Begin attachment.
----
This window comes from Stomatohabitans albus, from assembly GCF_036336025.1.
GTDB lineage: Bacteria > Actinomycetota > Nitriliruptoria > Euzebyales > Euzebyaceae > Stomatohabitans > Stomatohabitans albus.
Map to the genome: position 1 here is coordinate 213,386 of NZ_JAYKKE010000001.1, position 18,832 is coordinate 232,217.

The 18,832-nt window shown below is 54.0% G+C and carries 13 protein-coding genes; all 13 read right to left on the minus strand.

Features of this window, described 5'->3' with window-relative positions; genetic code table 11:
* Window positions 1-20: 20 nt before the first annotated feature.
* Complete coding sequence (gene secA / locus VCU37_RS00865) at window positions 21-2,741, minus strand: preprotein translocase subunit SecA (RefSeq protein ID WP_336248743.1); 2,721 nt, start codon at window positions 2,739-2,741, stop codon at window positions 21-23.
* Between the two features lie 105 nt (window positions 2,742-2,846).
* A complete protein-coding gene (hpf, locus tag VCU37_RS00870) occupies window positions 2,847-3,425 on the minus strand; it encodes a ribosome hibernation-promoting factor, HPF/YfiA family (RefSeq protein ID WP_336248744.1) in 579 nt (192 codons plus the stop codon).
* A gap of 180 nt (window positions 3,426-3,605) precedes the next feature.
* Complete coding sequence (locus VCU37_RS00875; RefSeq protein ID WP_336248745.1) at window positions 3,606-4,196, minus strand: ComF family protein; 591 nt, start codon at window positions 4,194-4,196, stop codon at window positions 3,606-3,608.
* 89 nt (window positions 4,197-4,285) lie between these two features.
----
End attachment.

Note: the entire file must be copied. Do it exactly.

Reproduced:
This window comes from Stomatohabitans albus, from assembly GCF_036336025.1.
GTDB lineage: Bacteria > Actinomycetota > Nitriliruptoria > Euzebyales > Euzebyaceae > Stomatohabitans > Stomatohabitans albus.
Map to the genome: position 1 here is coordinate 213,386 of NZ_JAYKKE010000001.1, position 18,832 is coordinate 232,217.

The 18,832-nt window shown below is 54.0% G+C and carries 13 protein-coding genes; all 13 read right to left on the minus strand.

Features of this window, described 5'->3' with window-relative positions; genetic code table 11:
* Window positions 1-20: 20 nt before the first annotated feature.
* Complete coding sequence (gene secA / locus VCU37_RS00865) at window positions 21-2,741, minus strand: preprotein translocase subunit SecA (RefSeq protein ID WP_336248743.1); 2,721 nt, start codon at window positions 2,739-2,741, stop codon at window positions 21-23.
* Between the two features lie 105 nt (window positions 2,742-2,846).
* A complete protein-coding gene (hpf, locus tag VCU37_RS00870) occupies window positions 2,847-3,425 on the minus strand; it encodes a ribosome hibernation-promoting factor, HPF/YfiA family (RefSeq protein ID WP_336248744.1) in 579 nt (192 codons plus the stop codon).
* A gap of 180 nt (window positions 3,426-3,605) precedes the next feature.
* Complete coding sequence (locus VCU37_RS00875; RefSeq protein ID WP_336248745.1) at window positions 3,606-4,196, minus strand: ComF family protein; 591 nt, start codon at window positions 4,194-4,196, stop codon at window positions 3,606-3,608.
* 89 nt (window positions 4,197-4,285) lie between these two features.